Shingrix Recombinant varicella-zoster virus glycoprotein E 2018, EU DOPC:Cholesterol Against shingles and post-herpetic neuralgia
Arikayce Amikacin sulfate 2018, US DPPC: Cholesterol Lung disease
2020, EU
Table 1. Summary of liposomal products approved by FDA and EMA. This list is only for liposomal forms approved by FDA and EMA, excludes generics (e.g., doxorubicin hydrochloride (liposomal), lipid complexes (e.g., Abelcet, Amphotec, and Onpattro), and also excludes the nationally authorized liposomal products in Europe.

PEGylated Liposomes: Doxil® and Onivyde®
Doxil-Onivyde

Figure 2. Structure of Doxil® and Onivyde®

Doxil® was the first PEGylated doxorubicin liposome approved in the United States by Sequus Pharmaceuticals, Inc. in 1995, and was first approved for the treatment of AIDS-related Kaposi's sarcoma, and subsequently approved for metastatic breast cancer and multiple myeloma in 2003 and 2007, respectively. The liposomal formulation of Doxil® consists of HSPC, cholesterol (cholesterol) and mPEG2000-DSPE, in the ratio of 56:38:5 on a molar basis, with a PEG modification density of 5%.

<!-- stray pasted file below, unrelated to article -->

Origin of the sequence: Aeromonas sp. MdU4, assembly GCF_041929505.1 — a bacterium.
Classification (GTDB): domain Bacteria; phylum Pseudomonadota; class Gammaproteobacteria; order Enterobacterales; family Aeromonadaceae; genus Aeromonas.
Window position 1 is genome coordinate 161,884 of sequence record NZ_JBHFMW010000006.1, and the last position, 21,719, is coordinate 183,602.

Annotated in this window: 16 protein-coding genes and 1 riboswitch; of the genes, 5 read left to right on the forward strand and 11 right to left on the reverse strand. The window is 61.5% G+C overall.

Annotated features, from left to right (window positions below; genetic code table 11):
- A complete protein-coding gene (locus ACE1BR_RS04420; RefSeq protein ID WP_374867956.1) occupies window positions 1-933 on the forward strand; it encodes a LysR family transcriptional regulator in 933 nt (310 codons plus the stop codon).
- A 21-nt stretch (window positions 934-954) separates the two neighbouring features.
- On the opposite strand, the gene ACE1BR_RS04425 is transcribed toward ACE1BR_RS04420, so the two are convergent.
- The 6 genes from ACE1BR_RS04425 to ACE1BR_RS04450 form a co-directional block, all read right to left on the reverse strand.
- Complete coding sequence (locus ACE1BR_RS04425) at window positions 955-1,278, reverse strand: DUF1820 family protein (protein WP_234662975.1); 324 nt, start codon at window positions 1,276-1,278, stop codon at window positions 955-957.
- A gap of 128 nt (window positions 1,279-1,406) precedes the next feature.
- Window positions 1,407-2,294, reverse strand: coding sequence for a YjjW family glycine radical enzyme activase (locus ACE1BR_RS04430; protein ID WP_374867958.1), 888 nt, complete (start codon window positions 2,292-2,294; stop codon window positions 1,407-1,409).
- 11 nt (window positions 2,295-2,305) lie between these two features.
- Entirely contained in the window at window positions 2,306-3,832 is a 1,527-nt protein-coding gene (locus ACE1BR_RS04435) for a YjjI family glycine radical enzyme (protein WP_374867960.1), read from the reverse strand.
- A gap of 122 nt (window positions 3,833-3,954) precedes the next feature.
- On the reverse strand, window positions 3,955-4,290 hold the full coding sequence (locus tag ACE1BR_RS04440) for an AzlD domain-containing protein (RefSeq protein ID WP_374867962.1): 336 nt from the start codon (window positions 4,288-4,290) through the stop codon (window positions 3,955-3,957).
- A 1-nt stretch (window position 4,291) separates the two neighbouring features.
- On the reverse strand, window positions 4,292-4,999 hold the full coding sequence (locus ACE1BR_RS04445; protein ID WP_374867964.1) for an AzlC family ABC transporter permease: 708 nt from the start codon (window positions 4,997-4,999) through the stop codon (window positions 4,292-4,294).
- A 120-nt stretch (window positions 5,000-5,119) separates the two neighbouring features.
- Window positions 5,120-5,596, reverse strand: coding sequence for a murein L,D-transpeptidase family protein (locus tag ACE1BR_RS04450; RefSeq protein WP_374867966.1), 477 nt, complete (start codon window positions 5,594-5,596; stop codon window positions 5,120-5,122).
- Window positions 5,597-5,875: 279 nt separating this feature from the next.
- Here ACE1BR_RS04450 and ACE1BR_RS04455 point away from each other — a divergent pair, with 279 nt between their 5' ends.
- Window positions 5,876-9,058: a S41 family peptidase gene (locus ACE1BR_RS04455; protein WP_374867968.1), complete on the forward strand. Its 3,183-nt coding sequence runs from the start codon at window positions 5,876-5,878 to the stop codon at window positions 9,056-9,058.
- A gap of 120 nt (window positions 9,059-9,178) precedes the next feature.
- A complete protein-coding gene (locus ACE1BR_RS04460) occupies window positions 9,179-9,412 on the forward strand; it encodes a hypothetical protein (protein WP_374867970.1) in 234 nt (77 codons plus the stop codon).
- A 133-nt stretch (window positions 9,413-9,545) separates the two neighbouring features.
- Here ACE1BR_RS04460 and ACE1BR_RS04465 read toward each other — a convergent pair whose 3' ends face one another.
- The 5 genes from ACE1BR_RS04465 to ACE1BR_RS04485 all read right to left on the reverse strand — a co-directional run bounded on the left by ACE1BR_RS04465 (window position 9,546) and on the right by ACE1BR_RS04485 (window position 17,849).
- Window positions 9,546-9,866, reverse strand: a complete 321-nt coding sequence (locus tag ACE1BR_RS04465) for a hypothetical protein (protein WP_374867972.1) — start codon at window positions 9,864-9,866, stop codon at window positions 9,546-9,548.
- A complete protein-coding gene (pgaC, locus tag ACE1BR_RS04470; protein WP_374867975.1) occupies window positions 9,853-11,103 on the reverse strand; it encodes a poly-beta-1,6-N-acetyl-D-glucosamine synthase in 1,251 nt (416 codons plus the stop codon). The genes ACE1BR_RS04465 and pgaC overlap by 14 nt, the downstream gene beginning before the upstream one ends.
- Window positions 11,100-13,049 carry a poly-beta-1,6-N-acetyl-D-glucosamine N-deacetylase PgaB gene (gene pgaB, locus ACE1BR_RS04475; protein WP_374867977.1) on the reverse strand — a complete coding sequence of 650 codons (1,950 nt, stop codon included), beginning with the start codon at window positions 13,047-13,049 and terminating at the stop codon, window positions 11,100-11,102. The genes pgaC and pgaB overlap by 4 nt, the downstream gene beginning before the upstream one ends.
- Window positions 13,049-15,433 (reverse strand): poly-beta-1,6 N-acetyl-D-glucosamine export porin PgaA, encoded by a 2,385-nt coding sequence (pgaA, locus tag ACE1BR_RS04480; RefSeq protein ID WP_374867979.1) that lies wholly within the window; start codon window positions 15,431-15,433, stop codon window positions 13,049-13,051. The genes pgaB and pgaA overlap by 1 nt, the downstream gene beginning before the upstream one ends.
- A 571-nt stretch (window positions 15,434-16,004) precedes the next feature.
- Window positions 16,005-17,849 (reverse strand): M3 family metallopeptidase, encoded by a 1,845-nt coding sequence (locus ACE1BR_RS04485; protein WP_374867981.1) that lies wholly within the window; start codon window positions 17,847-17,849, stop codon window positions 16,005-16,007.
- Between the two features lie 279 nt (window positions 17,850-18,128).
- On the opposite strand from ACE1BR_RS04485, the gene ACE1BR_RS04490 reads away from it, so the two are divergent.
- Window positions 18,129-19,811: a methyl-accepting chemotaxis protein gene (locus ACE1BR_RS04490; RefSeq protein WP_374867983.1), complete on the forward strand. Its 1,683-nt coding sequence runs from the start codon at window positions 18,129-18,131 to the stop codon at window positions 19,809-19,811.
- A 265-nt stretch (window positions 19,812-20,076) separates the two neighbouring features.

Onivyde is a low-density PEGylated irinotecan liposome from Merrimack Pharmaceuticals approved in 2015 for the treatment of patients with metastatic pancreatic cancer with a history of gemcitabine use in combination with calcium folinate and fluorouracil. Onivyde has a liposomal formulation of distearoyl phosphatidylcholine (DSPC), CHOL, and mPEG2000-DSPE in a ratio of 3:2:0.15 on a molar basis, with a PEG-modified density of 0.3%. The drug was present as sucrose octosulfate precipitate in the aqueous phase within the liposomes, with an encapsulation rate of more than 90% and was very stable.

MPEG2000-DSPE used in Doxil and Onivyde, provides "stealth" and sterically stabilized liposomes. The molecular weight of PEG and the mole percentage of PEG-DSPE in lipid composition play important roles on the bilayer packing, circulation time, and thermodynamic stability. The high molecular weight of PEG (>2000 Da) grafted to the lipid headgroup exhibits repulsive forces from the liposome surface, as well as protects liposomes from binding serum proteins and avoids further clearance by the mononuclear phagocytic system (MPS), but also decreases the interaction and endocytosis of liposomes by targeted cells.